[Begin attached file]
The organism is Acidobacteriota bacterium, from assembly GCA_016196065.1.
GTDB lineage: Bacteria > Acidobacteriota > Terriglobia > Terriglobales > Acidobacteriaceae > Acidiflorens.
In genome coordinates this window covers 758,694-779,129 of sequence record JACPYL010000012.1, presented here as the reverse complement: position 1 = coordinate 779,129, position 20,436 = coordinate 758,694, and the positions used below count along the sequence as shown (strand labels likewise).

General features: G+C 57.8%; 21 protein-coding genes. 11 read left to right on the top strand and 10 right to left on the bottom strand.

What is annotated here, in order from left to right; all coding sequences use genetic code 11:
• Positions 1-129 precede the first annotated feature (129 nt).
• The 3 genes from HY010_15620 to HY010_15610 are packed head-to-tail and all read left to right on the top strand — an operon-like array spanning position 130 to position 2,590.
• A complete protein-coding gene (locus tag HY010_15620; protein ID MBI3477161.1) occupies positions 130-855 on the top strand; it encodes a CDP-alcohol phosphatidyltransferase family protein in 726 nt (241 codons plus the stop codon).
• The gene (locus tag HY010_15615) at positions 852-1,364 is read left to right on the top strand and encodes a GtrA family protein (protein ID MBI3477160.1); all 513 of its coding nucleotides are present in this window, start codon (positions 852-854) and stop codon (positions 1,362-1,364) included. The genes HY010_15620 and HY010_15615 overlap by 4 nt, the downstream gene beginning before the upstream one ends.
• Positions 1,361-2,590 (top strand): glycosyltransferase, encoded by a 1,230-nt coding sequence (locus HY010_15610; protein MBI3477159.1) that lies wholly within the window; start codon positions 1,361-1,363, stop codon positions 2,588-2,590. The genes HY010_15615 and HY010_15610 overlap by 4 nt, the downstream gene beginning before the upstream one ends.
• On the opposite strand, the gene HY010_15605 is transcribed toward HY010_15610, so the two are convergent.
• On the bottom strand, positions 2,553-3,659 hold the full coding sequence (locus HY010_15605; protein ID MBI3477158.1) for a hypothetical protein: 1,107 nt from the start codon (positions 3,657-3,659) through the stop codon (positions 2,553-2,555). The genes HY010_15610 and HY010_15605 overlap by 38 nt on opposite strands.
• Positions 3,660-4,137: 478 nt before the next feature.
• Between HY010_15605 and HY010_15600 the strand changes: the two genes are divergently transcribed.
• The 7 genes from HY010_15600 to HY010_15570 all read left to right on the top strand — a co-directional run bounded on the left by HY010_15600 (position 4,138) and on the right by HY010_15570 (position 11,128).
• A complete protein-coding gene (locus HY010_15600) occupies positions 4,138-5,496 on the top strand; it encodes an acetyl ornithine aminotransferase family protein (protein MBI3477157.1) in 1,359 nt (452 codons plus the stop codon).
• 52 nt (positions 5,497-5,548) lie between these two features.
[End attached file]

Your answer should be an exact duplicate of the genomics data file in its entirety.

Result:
The organism is Acidobacteriota bacterium, from assembly GCA_016196065.1.
GTDB lineage: Bacteria > Acidobacteriota > Terriglobia > Terriglobales > Acidobacteriaceae > Acidiflorens.
In genome coordinates this window covers 758,694-779,129 of sequence record JACPYL010000012.1, presented here as the reverse complement: position 1 = coordinate 779,129, position 20,436 = coordinate 758,694, and the positions used below count along the sequence as shown (strand labels likewise).

General features: G+C 57.8%; 21 protein-coding genes. 11 read left to right on the top strand and 10 right to left on the bottom strand.

What is annotated here, in order from left to right; all coding sequences use genetic code 11:
• Positions 1-129 precede the first annotated feature (129 nt).
• The 3 genes from HY010_15620 to HY010_15610 are packed head-to-tail and all read left to right on the top strand — an operon-like array spanning position 130 to position 2,590.
• A complete protein-coding gene (locus tag HY010_15620; protein ID MBI3477161.1) occupies positions 130-855 on the top strand; it encodes a CDP-alcohol phosphatidyltransferase family protein in 726 nt (241 codons plus the stop codon).
• The gene (locus tag HY010_15615) at positions 852-1,364 is read left to right on the top strand and encodes a GtrA family protein (protein ID MBI3477160.1); all 513 of its coding nucleotides are present in this window, start codon (positions 852-854) and stop codon (positions 1,362-1,364) included. The genes HY010_15620 and HY010_15615 overlap by 4 nt, the downstream gene beginning before the upstream one ends.
• Positions 1,361-2,590 (top strand): glycosyltransferase, encoded by a 1,230-nt coding sequence (locus HY010_15610; protein MBI3477159.1) that lies wholly within the window; start codon positions 1,361-1,363, stop codon positions 2,588-2,590. The genes HY010_15615 and HY010_15610 overlap by 4 nt, the downstream gene beginning before the upstream one ends.
• On the opposite strand, the gene HY010_15605 is transcribed toward HY010_15610, so the two are convergent.
• On the bottom strand, positions 2,553-3,659 hold the full coding sequence (locus HY010_15605; protein ID MBI3477158.1) for a hypothetical protein: 1,107 nt from the start codon (positions 3,657-3,659) through the stop codon (positions 2,553-2,555). The genes HY010_15610 and HY010_15605 overlap by 38 nt on opposite strands.
• Positions 3,660-4,137: 478 nt before the next feature.
• Between HY010_15605 and HY010_15600 the strand changes: the two genes are divergently transcribed.
• The 7 genes from HY010_15600 to HY010_15570 all read left to right on the top strand — a co-directional run bounded on the left by HY010_15600 (position 4,138) and on the right by HY010_15570 (position 11,128).
• A complete protein-coding gene (locus HY010_15600) occupies positions 4,138-5,496 on the top strand; it encodes an acetyl ornithine aminotransferase family protein (protein MBI3477157.1) in 1,359 nt (452 codons plus the stop codon).
• 52 nt (positions 5,497-5,548) lie between these two features.